experiences induced by dramas and rituals, and the consolation of songs. The rapid conversion of the lowland population brought to the fore the need for more paintings and statues. But facing the difficulty to obtain these items from Spain or from Mexico, the Spanish missionaries looked for local supply. At first, they turned to the Chinese inhabitants in the Philippines living in the Parian settlements outside Intramuros, and then later on to indio talents Painted representations may be classified as instructional, devotional or attendant. The distinctive preferences of the Philippine colonial community in its choice of devotion to particular saints were influenced by the frequency of occurrences of specific vicissitudes or the causes of suffering, and the resulting terror from these conditions. Hence, the outstanding number of San Roque (St.Roch), the patron against the plague, San Isidro Labrador (St. Isidore the Farmer), the patron of farmers, and San Vicente Ferrer (St. Vincent Ferrer), the patron saint against all disasters and intercession of impossible cases.



5. The establishment of a parish and sacred vessels
Under the Patronato Real or Royal Patronage that was m effect from the first colonization efforts by Miguel Lope de Legazpi  in 1571, and until the United States bought the colony from Spain in 1898, no parish or Pueblo (town) could be established in the Philippines without the consent of the King.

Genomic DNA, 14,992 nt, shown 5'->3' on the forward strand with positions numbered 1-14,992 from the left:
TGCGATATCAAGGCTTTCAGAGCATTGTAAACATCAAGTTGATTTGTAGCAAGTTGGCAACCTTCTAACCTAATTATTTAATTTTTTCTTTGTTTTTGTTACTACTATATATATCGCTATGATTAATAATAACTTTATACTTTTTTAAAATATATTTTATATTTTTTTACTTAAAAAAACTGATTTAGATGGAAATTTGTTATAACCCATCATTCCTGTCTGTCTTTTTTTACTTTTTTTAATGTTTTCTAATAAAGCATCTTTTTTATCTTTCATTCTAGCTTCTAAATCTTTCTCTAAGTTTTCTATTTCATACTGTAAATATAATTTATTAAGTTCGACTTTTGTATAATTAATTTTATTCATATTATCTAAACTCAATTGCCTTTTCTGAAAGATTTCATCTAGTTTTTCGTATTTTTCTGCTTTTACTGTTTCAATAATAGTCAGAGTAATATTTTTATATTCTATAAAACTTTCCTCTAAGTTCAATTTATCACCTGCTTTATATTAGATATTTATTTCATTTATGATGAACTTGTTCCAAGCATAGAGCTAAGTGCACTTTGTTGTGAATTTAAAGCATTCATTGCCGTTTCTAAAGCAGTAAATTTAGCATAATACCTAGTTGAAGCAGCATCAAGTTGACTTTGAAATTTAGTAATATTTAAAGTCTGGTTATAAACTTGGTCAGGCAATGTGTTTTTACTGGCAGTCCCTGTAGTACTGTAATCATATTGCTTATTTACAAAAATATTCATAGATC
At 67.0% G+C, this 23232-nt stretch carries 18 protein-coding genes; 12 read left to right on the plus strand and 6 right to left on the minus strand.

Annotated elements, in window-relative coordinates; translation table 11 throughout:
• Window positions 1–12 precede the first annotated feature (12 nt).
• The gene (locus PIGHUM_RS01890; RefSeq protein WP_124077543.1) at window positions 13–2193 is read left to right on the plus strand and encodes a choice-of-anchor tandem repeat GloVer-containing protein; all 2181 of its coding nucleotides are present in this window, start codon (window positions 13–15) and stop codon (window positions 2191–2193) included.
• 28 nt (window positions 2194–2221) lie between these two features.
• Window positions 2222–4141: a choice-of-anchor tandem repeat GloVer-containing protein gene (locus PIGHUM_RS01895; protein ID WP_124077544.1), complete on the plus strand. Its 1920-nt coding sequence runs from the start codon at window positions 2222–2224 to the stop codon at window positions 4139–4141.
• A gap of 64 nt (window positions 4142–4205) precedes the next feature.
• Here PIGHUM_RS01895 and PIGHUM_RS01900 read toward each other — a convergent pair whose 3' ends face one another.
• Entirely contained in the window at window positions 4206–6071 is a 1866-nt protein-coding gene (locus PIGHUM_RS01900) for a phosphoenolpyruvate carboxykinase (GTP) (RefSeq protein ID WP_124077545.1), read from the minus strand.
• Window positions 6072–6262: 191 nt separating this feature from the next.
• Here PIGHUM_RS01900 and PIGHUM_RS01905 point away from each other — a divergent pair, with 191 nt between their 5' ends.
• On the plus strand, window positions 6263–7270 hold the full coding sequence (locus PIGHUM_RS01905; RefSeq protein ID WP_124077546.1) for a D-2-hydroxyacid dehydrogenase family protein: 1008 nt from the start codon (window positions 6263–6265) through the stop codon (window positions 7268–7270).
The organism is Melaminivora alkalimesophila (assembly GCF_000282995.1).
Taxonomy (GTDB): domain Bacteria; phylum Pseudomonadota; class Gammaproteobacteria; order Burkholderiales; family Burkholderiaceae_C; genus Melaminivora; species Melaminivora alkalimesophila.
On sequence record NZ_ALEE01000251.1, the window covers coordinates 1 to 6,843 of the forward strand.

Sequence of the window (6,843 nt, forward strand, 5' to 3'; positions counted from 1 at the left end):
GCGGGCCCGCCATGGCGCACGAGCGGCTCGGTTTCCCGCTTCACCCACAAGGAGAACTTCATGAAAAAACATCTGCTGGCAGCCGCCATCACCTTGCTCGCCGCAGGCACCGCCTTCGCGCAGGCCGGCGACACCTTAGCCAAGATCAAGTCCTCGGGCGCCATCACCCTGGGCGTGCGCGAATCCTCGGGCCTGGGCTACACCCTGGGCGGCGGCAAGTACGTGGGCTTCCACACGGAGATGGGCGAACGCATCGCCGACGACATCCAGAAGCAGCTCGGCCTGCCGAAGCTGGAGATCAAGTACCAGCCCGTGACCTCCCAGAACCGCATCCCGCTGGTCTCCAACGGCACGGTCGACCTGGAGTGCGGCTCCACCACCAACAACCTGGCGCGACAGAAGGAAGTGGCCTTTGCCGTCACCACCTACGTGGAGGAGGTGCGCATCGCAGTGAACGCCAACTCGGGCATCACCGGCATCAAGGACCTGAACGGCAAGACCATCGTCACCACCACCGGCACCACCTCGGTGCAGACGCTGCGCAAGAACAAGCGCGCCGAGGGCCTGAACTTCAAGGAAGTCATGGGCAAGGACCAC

This was done either through a Decreto Real or Royal Decree or through a Decreto Superior, a decree signed by the Governor General upon orders of the King.

At the onset, Intramuros was dotted with the provincial houses of relgrous orders, A provincial house had an church or chapel within its precinets, whieh had to be equipped with ecclesiastical silver pieces, As mere churches were built by the orders, the need for silver ecclesiastical objects grew in the late sixteenth to the nineteenth century.

The first silversmiths were Chinese. By the eighteenth century. Filipino silversmiths, descendants of the first Chinese artisans who had by now intermarried for generations with Filipinos and were mostly based in Quiapo were adept in all aspects the silversmith trade They produced many masterpieces and mastered gilding and gold plating.

The burgeoning plantation economy of the 19th century brought in a prevailing air of civic pride that swept the towns. Each vied to have the most beautiful church in the province, so that towering main altar glittering with 23-karat gold leaf became the norm. Larger and richer towns, wanting to make a statement, sheathed their altars with beaten silver, a project that involved a lot of time and kilos of silver coins.

6. The Indio Response 
The initial response of the Indio to evangelization was intimate, personal their perception of godhood was tied to their own belief system of the Anito (spirits) and their own native pantheon of gods, being dispensers of good and evil. The carvers were not schooled either their productions described as clumsy even ugly, yet compelling in a visceral sense, In the changing landscape of their own homeland, they felt the comfort of the new faith, because similar to the Anitos, its saints could also intercede for them.